India will influence the World Trade Organization (WTO) to allow countries to export foodgrains from government reserves through official agreements to help countries address food shortages and provide humanitarian assistance, senior Commerce Ministry officials said on Monday.
Currently, WTO rules make it difficult for a country to export grain from official grain stocks if these are procured from producers at a fixed price (minimum support price, in the case of India) rather than the market rate.
At the forthcoming 12th WTO ministerial level from June 12, New Delhi will also resist bids from 70-80 countries, led by Singapore, which is obliged to exempt only food items purchased by the UN World Food Program (WFP) from any internal restrictions on exports. . The group includes countries such as the United States, Canada, and Australia.
Any such move, India fears, would tie its hands to supply to other countries on humanitarian grounds – especially neighboring and some African countries like Afghanistan and Bangladesh – when an internal embargo is imposed. India has recently imposed a ban on wheat exports but has kept the window open for supply to the needy through government-to-government contracts.
Official sources further stressed that India has always focused on WFP demand for food items and will continue to do so. But limiting the scope of the policy to just allowing WFP purchases would be too narrow to address a major problem, such as global food shortages. Therefore, if any such waiver is given to WFP, it should be extended to government supply from the government as well, India thinks.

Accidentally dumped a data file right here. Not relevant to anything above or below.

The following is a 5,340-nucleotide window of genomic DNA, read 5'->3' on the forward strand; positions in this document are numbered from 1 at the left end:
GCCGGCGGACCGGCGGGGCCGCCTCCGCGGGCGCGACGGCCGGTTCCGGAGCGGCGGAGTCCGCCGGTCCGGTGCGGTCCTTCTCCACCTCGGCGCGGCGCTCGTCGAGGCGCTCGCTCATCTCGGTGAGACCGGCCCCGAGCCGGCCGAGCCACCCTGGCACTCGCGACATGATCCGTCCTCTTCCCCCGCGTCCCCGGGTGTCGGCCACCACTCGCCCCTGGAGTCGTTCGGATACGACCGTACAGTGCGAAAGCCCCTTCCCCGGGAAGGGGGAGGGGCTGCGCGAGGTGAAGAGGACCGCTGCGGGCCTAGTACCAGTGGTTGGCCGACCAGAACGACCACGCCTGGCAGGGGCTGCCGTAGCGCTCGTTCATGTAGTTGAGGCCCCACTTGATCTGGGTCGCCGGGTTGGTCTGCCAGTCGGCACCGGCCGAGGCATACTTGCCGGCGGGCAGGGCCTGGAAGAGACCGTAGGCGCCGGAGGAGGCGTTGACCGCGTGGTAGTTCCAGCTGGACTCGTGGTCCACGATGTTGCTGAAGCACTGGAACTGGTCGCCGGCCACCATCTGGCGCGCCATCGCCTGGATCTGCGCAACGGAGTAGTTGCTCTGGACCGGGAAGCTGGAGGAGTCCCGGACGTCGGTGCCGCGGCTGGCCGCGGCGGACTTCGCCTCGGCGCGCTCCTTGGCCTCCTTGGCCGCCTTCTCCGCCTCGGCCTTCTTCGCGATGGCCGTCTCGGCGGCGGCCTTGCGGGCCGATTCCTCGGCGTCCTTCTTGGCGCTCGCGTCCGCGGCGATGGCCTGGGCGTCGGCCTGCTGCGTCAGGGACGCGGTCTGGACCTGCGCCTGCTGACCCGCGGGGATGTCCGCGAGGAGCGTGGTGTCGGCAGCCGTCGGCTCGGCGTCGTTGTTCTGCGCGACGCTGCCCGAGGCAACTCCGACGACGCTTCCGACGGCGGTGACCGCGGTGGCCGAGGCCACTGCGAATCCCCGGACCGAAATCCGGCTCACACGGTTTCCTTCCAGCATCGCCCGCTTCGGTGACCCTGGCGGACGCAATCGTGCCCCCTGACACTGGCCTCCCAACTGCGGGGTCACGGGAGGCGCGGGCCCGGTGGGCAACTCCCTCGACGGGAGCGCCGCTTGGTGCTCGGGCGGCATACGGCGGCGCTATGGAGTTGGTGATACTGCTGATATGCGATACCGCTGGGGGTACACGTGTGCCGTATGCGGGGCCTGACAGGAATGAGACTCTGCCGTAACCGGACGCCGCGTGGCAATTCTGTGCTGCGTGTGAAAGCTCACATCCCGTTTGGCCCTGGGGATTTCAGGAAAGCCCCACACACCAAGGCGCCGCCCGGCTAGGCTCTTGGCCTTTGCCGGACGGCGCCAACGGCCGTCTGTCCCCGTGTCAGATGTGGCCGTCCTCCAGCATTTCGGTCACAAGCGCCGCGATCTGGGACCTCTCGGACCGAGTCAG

For this purpose, New Delhi is garnering the support of like-minded countries At the next WTO ministerial level, talks are under way to launch a joint proposal on behalf of 70-80 countries, including the G-33 and African countries.
WFP works in more than 120 countries and territories to provide food to people displaced by conflict or displaced by disaster.
Discipline on domestic farm subsidies
As rich countries ask developing countries like India to cut their farm subsidies, New Delhi will highlight that any meaningful reform in agriculture must first reduce the huge amount of subsidies given to its farmers by the developed world. The discrepancy between the goal developed and developing economies should not be further expanded, an official quoted above said.
However, the United States and the EU are not involved in negotiations to cut their internal subsidies, he added.
According to a previous study submitted to the WTO by India, China and others, US domestic aid to farmers in 2016 was $ 60,586, 267 times that of India ($ 227), while Beijing’s support ($ 863) is almost four times that of New Delhi.
The 12th Ministerial Conference will highlight issues such as the Fisheries Resources Reduction Treaty, the WTO’s response to the epidemic, including patent waivers, WTO reform, food security and e-commerce.